This logic applies to more than just products and brands. There’s a direct analogy, for instance, between algorithmic thinking and the rising popularity of huge ETFs in investing, in which largely passive investors follow the herd. (See “Will Index Funds Kill Competitive Capitalism?”) They are always going to do as well as the whole market, but avoid the bigger risk of going out on their own.
Of course, people can opt for safe options even if they aren’t using technology. That’s risk aversion.
What algorithms do is make avoiding risk effortless. They are good at maximizing old ideas within known parameters, but they can’t create better ideas or anticipate a future that is unlike the past.
Generational forces have helped further entrench algorithmic thinking. Millennials are drawn to community and are comfortable following the herd. Xers are drawn to hard numbers and data-driven insights. Boomers, by contrast, have always insisted that following their own creative instincts is superior to an algorithm--and many will tell you that this is why cultural artifacts from the 1960s and '70s have withstood the test of time. But as a generation, Boomers are losing power.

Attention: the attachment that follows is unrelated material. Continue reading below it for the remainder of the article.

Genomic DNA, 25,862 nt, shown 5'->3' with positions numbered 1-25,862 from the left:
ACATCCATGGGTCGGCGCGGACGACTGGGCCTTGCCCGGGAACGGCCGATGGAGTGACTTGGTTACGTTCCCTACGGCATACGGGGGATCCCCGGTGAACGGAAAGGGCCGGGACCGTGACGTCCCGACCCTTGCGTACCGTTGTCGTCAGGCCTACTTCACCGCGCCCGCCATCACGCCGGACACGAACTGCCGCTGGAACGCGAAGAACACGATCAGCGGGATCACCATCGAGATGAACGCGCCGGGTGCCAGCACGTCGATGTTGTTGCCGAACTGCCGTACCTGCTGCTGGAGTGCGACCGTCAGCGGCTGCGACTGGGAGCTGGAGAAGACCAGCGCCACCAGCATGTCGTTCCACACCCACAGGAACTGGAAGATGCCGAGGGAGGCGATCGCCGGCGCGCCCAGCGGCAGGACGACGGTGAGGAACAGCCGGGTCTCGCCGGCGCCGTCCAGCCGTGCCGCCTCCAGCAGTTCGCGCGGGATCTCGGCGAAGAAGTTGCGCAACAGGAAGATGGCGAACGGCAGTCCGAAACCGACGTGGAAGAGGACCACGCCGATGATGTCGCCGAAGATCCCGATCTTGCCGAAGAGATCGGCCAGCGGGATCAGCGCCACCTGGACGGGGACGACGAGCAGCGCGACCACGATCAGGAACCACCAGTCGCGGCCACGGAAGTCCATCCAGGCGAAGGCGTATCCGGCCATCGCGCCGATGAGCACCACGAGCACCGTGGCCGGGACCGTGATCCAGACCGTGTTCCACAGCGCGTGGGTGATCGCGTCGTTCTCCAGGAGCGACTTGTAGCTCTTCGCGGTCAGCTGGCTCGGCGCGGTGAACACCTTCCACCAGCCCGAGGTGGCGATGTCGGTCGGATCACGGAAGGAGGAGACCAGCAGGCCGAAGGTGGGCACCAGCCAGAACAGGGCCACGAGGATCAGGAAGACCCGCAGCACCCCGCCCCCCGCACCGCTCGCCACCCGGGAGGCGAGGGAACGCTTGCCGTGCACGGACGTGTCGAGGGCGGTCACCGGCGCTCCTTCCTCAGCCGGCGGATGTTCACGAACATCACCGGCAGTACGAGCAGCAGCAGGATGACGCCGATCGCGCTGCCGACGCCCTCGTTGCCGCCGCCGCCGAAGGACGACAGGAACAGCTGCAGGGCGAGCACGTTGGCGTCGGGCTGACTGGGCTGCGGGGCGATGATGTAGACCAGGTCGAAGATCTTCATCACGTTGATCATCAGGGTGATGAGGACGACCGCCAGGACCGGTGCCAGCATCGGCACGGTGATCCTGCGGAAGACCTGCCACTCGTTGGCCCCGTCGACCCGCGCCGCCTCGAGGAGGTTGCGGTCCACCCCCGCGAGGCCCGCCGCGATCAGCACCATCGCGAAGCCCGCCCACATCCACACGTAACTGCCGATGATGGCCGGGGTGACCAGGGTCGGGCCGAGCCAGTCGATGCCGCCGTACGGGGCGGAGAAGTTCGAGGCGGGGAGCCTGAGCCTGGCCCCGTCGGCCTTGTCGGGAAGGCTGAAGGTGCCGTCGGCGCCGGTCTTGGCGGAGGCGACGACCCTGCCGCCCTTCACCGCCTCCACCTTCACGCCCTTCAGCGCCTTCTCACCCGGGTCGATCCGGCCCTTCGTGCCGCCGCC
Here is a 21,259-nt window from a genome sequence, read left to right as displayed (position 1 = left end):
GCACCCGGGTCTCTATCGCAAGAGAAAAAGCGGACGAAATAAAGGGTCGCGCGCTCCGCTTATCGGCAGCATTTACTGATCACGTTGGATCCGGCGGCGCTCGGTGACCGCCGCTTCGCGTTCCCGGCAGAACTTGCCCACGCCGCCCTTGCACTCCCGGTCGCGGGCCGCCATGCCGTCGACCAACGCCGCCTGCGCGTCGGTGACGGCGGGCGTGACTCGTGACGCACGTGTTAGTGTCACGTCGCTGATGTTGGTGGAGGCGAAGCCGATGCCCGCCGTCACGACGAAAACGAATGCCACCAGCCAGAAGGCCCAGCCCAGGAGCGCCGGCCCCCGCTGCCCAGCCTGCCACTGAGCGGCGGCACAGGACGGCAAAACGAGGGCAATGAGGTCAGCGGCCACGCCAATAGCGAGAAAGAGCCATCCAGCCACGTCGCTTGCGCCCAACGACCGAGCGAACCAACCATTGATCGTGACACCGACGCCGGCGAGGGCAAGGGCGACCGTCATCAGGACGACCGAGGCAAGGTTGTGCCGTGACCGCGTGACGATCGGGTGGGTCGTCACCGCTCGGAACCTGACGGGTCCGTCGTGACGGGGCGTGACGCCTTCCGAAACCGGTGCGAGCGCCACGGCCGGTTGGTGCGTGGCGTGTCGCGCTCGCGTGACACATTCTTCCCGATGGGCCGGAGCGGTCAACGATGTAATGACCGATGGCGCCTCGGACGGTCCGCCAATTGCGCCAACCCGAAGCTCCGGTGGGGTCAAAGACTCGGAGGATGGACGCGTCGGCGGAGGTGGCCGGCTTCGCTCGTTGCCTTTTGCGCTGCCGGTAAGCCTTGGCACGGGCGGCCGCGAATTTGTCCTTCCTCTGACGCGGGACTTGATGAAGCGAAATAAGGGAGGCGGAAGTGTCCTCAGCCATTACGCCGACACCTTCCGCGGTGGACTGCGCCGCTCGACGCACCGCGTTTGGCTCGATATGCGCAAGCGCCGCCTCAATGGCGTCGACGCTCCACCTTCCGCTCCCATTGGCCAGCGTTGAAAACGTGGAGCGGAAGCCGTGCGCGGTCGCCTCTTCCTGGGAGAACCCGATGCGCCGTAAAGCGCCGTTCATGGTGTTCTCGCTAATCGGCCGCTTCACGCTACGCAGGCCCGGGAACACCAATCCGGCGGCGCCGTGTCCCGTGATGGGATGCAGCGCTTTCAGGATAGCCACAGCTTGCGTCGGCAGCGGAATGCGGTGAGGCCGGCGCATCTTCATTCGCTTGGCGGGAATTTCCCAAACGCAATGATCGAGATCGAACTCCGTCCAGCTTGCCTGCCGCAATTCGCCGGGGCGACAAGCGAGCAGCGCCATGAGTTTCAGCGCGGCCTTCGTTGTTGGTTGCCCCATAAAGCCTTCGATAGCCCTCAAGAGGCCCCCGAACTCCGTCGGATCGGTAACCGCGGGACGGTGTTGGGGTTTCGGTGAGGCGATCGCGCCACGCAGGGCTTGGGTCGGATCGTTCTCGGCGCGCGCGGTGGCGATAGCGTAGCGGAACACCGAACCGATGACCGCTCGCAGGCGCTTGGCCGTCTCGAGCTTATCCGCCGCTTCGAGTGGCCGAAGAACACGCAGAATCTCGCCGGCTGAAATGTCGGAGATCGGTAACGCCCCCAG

Indeed, many of the cultural touchstones that are resurfacing today are from previous generations--back when a hit movie was just a hit movie and a bestselling book was just a bestselling book. Last year, 9 of out of the 10 top-grossing movies were sequels or part of a franchise.
When something original does come along, it's milked for all it's worth...making it even less likely that will be room for the next original invention to break through.
Every new idea spawns an endless tide of spinoffs and branded tie-in products. Why come up with something new when it’s safer to produce an echo?